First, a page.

On June 20, 1943 a Detroit race riot erupted at Belle Isle amusement park. This bloodied African American man was one of many blacks rounded up following the race riots in Detroit.  After a population explosion in Detroit led to a severe housing crisis, a riot erupted when blacks and white started fighting at a Belle Isle amusement park. In total, nine whites and 25 blacks lost their lives during the two days of rioting.  Photo credit: Gordon Coster / Time & Life Pictures / Getty— in Detroit, MI
On June 20, 1943 a Detroit race riot erupted at Belle Isle amusement park.  After a population explosion in Detroit led to a severe housing crisis, a riot erupted when blacks and white started fighting at a Belle Isle amusement park. In total, nine whites and 25 blacks lost their lives during the two days of rioting. — in Detroit, Michigan.

Race: The Detroit Riot (1943)

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Gangs of American sailors and marines armed with sticks chased and beat children, teenagers, and youths who wore zoot suits in Los Angeles, June 1943. Most of the violence was directed toward Mexican Americans. The even became know as the Zoot Suit riots, but some have argued it should be called the Sailor riots. Photo credit: Getty
In 1943 in Los Angeles, roving gangs of U.S. servicemen attacked and stripped Mexican Americans they spotted wearing Zoot suits. The two young men on the ground were victims; many were arrested and jailed. The Zoot Suit Riots were a series of racial attacks in Los Angeles, California, launched by white servicemen and civilians against Mexican Americans in zoot suits. The attackers thought wearing zoot suits was unpatriotic, given that the U.S. was engaged in World War II. The Zoot Suit Riots
Soldier, sailors and marines who rioted and roamed the street of Los Angeles, June 7, 1943, looking for "hoodlums" in zoot suits. This image shows the servicemen stopping a streetcar during their search. The riots are typically referred to as the Zoot Suit Riots, but as the Cuban American poet and author Margarita Engle noted, they should be called the Sailor Riots. Photo credit: AP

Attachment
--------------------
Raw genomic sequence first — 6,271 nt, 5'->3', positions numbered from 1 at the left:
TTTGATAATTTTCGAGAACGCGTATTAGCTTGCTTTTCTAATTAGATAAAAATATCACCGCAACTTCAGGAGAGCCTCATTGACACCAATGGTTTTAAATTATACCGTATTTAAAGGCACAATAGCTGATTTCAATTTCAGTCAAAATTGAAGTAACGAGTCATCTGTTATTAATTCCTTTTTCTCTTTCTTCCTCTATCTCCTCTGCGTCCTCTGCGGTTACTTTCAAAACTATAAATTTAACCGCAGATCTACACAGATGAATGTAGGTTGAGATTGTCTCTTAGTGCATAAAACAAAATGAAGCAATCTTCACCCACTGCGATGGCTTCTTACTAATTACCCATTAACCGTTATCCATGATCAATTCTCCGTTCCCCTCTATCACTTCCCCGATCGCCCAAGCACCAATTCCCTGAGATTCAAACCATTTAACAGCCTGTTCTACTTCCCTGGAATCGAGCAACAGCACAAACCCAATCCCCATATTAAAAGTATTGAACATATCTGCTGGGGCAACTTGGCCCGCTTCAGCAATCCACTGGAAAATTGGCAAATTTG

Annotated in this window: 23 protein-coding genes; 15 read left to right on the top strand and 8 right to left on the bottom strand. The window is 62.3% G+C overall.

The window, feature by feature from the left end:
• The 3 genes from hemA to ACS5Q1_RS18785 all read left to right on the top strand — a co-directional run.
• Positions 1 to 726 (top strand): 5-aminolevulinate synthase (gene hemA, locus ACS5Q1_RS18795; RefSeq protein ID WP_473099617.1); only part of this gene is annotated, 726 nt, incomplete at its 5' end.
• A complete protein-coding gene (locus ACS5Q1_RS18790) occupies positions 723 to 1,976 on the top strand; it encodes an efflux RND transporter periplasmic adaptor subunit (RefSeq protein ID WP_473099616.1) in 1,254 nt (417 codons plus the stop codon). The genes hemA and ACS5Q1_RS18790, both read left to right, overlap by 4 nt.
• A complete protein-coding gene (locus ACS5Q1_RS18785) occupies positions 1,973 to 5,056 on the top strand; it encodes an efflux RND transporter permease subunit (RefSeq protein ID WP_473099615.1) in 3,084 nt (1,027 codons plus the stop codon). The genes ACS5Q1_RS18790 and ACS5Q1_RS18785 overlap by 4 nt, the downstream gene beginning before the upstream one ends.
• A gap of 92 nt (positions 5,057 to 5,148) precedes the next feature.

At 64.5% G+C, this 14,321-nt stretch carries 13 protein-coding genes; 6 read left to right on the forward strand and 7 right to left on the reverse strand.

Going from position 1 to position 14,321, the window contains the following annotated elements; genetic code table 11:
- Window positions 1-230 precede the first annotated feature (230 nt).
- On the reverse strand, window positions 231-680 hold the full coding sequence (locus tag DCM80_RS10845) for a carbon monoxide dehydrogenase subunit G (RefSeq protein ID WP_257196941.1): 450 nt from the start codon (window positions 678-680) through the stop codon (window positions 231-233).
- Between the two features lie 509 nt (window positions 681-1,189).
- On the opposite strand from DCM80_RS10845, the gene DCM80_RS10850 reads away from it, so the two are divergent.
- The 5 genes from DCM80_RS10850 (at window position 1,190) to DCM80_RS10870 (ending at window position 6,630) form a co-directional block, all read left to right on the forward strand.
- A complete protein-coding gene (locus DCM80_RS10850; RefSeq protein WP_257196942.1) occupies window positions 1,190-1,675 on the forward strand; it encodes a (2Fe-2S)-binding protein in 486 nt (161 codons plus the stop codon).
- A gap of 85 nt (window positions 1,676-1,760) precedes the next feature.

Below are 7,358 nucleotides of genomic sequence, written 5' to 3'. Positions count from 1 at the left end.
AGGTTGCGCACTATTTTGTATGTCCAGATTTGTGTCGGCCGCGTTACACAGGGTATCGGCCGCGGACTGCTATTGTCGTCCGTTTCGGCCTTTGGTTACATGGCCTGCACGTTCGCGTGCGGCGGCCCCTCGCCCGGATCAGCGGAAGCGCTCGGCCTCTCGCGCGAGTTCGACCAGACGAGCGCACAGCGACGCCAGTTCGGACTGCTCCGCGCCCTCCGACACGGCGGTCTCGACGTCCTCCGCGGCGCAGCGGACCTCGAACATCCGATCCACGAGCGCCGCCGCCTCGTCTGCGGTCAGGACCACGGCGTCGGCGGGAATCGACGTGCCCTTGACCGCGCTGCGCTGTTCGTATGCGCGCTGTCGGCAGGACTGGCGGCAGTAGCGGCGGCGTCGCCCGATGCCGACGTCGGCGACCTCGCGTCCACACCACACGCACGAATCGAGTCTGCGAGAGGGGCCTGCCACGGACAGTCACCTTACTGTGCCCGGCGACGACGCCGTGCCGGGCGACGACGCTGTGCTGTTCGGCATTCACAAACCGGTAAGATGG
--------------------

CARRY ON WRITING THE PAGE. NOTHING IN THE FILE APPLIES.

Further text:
Race: The Sailor (Zoot Suit) Riots (1943)

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On September 15th, 1963, members of a KKK group planted a box of dynamite with a time delay under the steps of the 16th Street Baptist Church in Birmingham Alabama. The blast killed four young African American women--Addie Mae (14), Denise McNair (11), Cynthia Wesley (14), and Carole Robertson (14). Following the attack, riots broke out in many black neighborhoods in Birmingham. An investigation later concluded that as many as 15 sticks of dynamite were used to make the bomb.
The bombing of the 16th Street Baptist Church in 1963 killed four young girls preparing to worship. In this image, mourners are shown attending funeral services for Carol Robertson, one of four girls killed.  Photo credit: AP
A bomb killed four African-American girls and severely damaged Sixteenth Street Baptist Church, 1963, Birmingham Alabama. Photo credit: AP

Race: The 16th Street Baptist Church Bombing (1963)

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Troops march through Orangeburg before the massacre, 1968 Photo credit: Bill Barley
Tanks Line up in Orangeburg before Massacre, 1968 Photo credit: Bill Barley
Removing the wounded in the aftermath of the Orangeburg massacre, 1968 Photo credit: Bill Barley

Race: The Orangeburg Massacre (1968)

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A policeman stands guard on Pine Street in West Philadelphia near the remains of 61 row houses days after they were destroyed by fire on May 13, 1985, when police dropped explosives into a house occupied by members of the radical group MOVE.  Photo credit: George Widman / AP
On May 13, 1985 police came to a house occupied by people from MOVE. There were reportedly over 100 police who demanded the MOVE members come outside, but the members refused. The police then began throwing tear gas and opening fire at the house, and MOVE shot back. After several hours, the police called for a helicopter to drop a bomb on the house.   This image is from the neighborhood where the compound of the radical group MOVE was located.  Photo credit: Peter Morgan / AP
This image is from a confrontation and MOVE in 1978. In 1985, The Philadelphia Police ordered a bomb strike on members of the MOVE organization living in the middle of a heavily populated black neighborhood. As the family members ran out of the burning house, they were repeatedly shot at and many of them were either killed or forced to run back in.